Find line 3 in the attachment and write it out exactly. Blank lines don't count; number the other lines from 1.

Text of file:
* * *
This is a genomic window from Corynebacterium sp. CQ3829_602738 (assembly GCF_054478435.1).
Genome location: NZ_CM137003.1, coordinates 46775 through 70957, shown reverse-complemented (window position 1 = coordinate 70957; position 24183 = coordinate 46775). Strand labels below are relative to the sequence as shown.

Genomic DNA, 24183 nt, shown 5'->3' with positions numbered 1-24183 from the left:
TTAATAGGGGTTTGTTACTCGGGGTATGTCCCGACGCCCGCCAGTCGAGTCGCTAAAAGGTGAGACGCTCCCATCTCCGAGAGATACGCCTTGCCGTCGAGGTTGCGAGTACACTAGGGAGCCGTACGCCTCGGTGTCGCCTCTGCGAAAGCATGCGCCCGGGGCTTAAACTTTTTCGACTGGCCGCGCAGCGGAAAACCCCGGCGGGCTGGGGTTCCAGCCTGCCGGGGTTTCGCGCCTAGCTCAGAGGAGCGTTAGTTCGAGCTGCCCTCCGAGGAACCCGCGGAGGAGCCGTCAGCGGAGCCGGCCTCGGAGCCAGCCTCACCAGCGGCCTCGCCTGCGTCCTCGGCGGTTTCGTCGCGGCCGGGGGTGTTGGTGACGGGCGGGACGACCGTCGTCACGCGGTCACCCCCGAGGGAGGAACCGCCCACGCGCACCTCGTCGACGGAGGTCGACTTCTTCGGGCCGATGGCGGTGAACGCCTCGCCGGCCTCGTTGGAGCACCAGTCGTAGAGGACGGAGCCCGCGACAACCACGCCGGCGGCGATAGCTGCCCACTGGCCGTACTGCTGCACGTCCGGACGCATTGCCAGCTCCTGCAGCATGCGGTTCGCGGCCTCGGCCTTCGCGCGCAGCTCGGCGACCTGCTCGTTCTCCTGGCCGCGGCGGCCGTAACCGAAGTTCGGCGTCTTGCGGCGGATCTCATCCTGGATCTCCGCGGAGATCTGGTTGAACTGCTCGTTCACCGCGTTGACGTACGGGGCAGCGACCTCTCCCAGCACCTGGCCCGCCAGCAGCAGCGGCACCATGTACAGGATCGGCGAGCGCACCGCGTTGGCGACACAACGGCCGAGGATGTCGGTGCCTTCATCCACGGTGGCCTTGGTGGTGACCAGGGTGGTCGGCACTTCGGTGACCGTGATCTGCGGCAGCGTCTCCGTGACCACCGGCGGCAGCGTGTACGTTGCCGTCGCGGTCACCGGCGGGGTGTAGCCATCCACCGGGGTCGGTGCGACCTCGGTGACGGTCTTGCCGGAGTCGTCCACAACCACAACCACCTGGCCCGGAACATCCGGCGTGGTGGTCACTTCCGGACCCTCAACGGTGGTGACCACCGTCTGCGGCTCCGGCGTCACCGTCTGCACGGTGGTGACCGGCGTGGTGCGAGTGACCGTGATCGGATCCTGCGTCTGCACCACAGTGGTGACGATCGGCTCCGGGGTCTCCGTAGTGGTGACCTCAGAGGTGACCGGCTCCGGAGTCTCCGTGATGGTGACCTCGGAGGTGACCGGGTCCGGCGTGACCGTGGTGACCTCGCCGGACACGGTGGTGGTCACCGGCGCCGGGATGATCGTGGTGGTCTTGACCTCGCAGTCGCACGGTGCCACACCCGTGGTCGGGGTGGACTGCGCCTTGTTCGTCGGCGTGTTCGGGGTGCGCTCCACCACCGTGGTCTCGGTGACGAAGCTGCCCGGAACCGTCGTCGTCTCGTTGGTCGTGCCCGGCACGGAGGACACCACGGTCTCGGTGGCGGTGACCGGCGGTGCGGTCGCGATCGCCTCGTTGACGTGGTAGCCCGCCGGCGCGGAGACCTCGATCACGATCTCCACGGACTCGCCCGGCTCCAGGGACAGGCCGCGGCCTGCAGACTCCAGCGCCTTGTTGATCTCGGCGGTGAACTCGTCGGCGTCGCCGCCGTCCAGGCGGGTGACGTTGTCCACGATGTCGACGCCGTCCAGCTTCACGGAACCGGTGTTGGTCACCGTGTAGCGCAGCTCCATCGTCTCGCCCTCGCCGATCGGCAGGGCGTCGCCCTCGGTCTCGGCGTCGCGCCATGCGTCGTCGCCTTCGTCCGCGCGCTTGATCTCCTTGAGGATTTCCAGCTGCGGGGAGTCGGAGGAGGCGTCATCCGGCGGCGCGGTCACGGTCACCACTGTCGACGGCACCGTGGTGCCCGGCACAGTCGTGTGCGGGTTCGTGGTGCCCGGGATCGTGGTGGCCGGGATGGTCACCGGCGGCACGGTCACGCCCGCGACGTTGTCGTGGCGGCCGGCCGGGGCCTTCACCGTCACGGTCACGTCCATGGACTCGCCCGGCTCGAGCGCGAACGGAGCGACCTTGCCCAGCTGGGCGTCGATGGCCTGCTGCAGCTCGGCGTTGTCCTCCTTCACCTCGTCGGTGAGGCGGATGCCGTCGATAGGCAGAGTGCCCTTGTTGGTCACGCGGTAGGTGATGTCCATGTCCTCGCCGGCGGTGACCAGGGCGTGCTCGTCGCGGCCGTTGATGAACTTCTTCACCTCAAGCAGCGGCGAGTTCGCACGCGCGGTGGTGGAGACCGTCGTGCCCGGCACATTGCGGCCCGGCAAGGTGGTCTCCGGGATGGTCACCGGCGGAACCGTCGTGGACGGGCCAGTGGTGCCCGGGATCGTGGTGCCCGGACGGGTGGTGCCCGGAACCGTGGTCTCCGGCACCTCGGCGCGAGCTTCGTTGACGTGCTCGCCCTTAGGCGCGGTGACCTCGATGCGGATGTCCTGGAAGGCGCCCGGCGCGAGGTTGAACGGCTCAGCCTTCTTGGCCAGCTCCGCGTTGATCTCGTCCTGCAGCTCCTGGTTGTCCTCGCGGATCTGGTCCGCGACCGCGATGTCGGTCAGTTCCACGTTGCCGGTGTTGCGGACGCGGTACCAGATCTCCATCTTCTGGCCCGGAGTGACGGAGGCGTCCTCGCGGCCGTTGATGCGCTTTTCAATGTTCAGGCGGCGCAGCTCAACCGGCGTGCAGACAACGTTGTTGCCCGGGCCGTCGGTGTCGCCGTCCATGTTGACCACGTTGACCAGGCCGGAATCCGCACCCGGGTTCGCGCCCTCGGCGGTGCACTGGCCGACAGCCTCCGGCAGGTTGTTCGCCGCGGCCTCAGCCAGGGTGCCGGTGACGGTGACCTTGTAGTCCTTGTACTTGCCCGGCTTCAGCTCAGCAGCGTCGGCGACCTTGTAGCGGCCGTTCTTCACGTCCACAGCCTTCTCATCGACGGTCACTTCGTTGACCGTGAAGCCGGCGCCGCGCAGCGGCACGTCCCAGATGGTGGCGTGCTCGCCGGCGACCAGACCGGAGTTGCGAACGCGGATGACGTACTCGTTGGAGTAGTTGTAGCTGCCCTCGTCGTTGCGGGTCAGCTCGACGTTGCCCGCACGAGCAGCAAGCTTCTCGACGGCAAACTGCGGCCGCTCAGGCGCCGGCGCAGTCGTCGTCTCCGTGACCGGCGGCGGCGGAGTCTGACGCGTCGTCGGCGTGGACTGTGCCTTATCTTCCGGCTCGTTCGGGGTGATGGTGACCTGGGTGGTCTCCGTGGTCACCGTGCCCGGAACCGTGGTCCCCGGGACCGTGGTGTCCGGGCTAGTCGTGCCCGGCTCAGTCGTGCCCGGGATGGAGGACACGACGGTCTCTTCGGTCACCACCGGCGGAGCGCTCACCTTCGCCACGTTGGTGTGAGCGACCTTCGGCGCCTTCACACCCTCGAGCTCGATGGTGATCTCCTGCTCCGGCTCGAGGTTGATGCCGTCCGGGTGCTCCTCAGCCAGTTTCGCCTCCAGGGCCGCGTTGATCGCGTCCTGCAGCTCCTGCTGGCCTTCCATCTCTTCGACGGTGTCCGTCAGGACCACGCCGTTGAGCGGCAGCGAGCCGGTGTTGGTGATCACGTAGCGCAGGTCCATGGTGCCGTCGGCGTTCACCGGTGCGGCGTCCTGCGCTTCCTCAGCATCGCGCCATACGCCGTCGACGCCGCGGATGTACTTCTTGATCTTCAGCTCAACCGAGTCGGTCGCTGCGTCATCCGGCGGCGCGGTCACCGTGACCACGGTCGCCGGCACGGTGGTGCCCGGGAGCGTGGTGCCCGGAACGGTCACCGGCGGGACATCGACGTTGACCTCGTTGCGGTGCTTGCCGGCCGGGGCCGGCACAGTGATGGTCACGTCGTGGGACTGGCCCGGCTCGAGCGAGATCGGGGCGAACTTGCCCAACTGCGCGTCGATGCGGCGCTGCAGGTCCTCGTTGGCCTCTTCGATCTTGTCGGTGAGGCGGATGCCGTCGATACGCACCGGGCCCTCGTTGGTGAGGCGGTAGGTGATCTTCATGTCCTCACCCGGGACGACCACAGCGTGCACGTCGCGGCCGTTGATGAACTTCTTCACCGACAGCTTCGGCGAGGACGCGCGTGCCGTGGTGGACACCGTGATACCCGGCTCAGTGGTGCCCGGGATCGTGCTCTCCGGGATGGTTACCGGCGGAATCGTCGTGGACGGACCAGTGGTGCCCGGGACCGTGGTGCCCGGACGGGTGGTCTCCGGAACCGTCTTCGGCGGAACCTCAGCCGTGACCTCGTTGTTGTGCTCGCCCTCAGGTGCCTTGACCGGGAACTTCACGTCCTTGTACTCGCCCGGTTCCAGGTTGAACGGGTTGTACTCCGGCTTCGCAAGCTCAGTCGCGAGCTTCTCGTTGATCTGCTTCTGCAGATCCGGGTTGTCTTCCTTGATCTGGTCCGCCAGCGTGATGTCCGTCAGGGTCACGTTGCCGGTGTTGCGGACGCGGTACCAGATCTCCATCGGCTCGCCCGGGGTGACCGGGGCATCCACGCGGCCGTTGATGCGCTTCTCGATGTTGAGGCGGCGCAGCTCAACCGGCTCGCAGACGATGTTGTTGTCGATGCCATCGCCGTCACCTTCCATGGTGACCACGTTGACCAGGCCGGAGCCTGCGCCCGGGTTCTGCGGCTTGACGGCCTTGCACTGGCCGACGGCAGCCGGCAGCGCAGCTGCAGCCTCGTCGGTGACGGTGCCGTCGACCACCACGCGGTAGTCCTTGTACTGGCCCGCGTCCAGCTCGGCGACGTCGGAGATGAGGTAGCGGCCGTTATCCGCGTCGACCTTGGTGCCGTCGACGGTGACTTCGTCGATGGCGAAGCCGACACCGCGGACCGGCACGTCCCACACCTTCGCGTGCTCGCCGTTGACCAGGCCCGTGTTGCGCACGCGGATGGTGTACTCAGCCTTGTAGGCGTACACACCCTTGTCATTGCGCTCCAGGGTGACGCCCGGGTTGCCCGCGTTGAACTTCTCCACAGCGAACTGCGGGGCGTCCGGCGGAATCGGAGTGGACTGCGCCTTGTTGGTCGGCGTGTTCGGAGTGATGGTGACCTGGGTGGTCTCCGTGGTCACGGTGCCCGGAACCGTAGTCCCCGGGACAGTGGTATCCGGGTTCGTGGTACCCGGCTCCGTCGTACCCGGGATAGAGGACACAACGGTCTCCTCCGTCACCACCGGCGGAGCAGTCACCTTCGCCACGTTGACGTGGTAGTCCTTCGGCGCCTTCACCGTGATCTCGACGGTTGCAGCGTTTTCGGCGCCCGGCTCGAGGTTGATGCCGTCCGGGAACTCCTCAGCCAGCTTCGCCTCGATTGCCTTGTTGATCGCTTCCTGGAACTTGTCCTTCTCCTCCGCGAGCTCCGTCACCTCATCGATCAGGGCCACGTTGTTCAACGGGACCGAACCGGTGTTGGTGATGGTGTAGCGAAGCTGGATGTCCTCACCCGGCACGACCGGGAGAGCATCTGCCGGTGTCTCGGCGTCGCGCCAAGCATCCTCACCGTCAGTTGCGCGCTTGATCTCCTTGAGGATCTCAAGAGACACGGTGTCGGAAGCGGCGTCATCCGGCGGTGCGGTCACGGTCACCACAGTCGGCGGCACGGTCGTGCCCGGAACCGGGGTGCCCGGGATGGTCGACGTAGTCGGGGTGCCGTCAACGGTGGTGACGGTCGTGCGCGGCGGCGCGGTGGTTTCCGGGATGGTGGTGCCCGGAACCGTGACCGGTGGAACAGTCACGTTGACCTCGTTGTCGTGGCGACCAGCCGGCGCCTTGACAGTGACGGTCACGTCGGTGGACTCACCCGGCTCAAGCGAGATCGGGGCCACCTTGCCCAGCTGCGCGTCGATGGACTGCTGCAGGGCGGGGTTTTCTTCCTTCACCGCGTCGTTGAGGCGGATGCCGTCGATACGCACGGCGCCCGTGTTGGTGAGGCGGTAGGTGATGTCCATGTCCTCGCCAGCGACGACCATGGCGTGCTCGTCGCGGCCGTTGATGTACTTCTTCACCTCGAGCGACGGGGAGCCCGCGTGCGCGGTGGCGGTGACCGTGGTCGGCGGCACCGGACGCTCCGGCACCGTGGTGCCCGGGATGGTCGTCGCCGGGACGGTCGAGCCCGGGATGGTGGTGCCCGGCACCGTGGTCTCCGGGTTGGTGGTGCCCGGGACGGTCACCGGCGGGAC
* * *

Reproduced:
Genomic DNA, 24183 nt, shown 5'->3' with positions numbered 1-24183 from the left: